Foreign Subsidiary Investment Plan Case: Multinational Capital Budgeting China & Australia

Topics: Inflation, Net present value, Investment Pages: 17 (5440 words) Published: September 29, 2012
Foreign Subsidiary Investment Plan

Case: Multinational Capital Budgeting

China & Australia

Hypothetical Incorporated

MBA AF 626 Fall 2011
International Financial Management
Professor XX


Table of Contents

PART I – Analysis: Australia vs. China
A. Country Analysis
1. Economic Environment3
2. Social Environment10
3. Political Environment12
B. Industry Analysis
1. Aluminum Industry in Australia17
2. Airline Industry in China18

PART II-Capital Budget Analysis
1. Weighted Average Cost of Capital 19
2. Net Present Value 20
3. Scenario Analysis 21

PART III – Conclusion: Investment Decision23

References 24

PART I – Analysis: Australia vs. China
A. Country Analysis
I. Economic Environment
Australia is a market oriented financial system which includes the world’s 13th largest economy and the 9th highest per capita Gross Domestic Product (GDP), with almost two consecutive decades of growth and the unemployment rate falling to a generational low. As a result of nearly three decades of structural and policy reforms, Australian’s economy has proven to be a competitive player in the increasingly integrated global markets. In terms of country risk, Australia’s favorable attitude towards private enterprise and its well-protected property rights incent growth and propagate stability conveying comfort to international investors that its government will not take actions that adversely affect the value of companies operating there such as expropriation. Australia's economy is dominated by its services sector; yet, it is the agricultural and mining sectors that account for the bulk of Australia's exports. Australia's comparative advantage in the export of primary products is a reflection of the natural wealth of the Australian continent and its small domestic market; 23 million people occupy a continent the size of the contiguous United States. Even though the relative size of the manufacturing sector has been declining for several decades, the industry has stabilized at around 8.5% of GDP. Furthermore, the global recovery is putting upward pressure on prices for Australia's commodity exports, causing a substantial surplus in the current account balance due to the increase in trade. Since the 1980s, Australia has undertaken significant structural reforms transforming itself from a highly isolated, protected and regulated market-place to an open, internationally competitive and export-oriented economy. Australia is one of the few developed countries that weathered the Great Recession unscathed and like Canada its vast resource base gives the country emerging-market-like characteristics. Stable institutions and Western-style transparency make the “Land Down Under” an attractive destination for investors seeking relatively high returns with a lower variance for risk. In addition, the Australian dollar is rooted in the coal, iron ore, natural gas and other minerals and resources found there in abundance. Fiscal irresponsibility expressed through excessive government spending is one sign of elevated country risk due to the increased probability of a government default. However, a current-account deficit or surplus is not necessarily a sign of economic weakness and vigor respectively. One country risk indicator is the government deficit as a percentage of GDP. The higher this figure, the more the government is promising to its citizens relative to the resources it is extracting in payment.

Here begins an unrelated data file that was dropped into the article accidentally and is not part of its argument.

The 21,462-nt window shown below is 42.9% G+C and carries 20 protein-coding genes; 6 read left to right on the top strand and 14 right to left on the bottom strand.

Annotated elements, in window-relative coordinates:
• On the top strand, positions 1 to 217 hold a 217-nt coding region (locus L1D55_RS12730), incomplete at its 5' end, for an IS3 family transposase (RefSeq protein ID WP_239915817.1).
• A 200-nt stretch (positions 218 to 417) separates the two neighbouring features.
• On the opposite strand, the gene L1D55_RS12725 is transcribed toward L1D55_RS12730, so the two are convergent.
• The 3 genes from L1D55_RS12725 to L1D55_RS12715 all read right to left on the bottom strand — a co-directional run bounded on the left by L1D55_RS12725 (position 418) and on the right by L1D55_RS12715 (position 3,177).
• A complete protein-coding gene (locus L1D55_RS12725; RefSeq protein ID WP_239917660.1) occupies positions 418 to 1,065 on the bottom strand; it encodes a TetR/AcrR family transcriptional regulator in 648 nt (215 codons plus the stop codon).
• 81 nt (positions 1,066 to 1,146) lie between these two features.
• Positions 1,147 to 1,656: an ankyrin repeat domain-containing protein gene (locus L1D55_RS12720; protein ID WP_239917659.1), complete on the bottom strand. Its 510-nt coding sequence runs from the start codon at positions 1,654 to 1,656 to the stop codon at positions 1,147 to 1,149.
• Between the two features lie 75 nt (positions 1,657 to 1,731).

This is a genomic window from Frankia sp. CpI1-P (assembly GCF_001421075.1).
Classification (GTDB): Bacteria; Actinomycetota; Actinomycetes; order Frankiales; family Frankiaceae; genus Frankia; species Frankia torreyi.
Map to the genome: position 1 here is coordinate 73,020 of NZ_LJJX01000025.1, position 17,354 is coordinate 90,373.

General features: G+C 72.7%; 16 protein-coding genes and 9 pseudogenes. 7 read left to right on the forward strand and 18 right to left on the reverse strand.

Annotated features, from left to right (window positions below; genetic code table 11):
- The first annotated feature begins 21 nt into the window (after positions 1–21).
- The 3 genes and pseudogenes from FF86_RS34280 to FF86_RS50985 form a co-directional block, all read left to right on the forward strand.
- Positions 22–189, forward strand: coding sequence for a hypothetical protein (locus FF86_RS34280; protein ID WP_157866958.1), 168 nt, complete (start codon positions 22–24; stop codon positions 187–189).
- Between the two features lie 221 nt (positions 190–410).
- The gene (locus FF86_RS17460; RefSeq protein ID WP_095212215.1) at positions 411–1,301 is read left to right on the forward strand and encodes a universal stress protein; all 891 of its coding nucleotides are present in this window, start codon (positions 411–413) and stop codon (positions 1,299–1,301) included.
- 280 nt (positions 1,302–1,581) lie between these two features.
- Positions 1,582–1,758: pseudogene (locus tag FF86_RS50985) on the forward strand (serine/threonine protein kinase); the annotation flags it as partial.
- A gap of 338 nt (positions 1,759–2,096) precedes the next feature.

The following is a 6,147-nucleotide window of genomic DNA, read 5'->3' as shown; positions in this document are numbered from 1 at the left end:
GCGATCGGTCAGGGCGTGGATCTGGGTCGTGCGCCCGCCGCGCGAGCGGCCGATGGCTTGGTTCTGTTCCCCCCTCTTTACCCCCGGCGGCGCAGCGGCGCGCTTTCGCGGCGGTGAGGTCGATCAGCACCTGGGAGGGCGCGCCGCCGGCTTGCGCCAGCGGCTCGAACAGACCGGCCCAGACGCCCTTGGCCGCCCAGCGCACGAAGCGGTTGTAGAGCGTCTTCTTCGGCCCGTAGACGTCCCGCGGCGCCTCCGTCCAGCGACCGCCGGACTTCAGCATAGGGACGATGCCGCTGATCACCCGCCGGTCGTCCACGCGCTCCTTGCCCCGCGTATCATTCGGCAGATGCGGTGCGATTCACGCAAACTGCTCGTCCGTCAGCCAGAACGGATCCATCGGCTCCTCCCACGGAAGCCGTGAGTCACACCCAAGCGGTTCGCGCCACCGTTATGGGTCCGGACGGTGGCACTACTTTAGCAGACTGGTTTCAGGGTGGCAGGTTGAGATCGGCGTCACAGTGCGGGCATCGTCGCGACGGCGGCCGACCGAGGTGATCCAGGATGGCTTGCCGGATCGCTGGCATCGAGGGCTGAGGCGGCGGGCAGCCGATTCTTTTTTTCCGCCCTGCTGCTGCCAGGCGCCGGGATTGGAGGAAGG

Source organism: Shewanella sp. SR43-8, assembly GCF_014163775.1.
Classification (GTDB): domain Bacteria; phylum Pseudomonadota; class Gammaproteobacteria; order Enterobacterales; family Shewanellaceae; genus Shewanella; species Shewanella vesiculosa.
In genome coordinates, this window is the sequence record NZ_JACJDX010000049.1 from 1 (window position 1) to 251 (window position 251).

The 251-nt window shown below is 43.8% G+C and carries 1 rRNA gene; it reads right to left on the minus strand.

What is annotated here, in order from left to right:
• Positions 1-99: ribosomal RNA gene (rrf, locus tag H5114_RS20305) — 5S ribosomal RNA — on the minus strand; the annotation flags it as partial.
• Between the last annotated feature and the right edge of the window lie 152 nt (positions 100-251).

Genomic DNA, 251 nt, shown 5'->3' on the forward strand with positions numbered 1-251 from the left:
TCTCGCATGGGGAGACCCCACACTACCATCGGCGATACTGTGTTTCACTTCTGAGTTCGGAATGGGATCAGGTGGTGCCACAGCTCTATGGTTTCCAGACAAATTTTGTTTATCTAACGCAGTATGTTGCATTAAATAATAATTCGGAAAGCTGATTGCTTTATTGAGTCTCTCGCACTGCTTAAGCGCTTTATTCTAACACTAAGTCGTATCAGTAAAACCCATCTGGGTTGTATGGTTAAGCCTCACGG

Chart 1 Australia Government Budget as a percentage of GDP (TradingEconomics, 2011) Chart 1 shows, there has been a structural deterioration in the Commonwealth’s underlying balance since 1998, when they were generally running surpluses. As a result of sustained budget surpluses, Australia was in a...
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